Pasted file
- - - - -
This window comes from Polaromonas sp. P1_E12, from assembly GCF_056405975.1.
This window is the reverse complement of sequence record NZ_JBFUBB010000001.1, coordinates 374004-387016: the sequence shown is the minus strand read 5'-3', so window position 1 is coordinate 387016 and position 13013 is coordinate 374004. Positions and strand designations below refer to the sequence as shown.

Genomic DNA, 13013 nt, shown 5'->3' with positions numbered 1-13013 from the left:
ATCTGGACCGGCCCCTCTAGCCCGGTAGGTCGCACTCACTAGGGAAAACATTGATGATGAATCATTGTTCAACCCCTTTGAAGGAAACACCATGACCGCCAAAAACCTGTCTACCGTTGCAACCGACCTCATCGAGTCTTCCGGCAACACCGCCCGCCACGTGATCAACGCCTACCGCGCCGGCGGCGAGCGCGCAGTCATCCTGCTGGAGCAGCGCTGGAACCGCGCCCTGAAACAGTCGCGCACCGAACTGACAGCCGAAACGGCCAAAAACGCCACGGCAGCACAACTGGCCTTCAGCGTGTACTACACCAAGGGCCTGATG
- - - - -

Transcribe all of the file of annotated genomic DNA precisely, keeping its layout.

This window comes from Polaromonas sp. P1_E12, from assembly GCF_056405975.1.
This window is the reverse complement of sequence record NZ_JBFUBB010000001.1, coordinates 374004-387016: the sequence shown is the minus strand read 5'-3', so window position 1 is coordinate 387016 and position 13013 is coordinate 374004. Positions and strand designations below refer to the sequence as shown.

Genomic DNA, 13013 nt, shown 5'->3' with positions numbered 1-13013 from the left:
ATCTGGACCGGCCCCTCTAGCCCGGTAGGTCGCACTCACTAGGGAAAACATTGATGATGAATCATTGTTCAACCCCTTTGAAGGAAACACCATGACCGCCAAAAACCTGTCTACCGTTGCAACCGACCTCATCGAGTCTTCCGGCAACACCGCCCGCCACGTGATCAACGCCTACCGCGCCGGCGGCGAGCGCGCAGTCATCCTGCTGGAGCAGCGCTGGAACCGCGCCCTGAAACAGTCGCGCACCGAACTGACAGCCGAAACGGCCAAAAACGCCACGGCAGCACAACTGGCCTTCAGCGTGTACTACACCAAGGGCCTGATG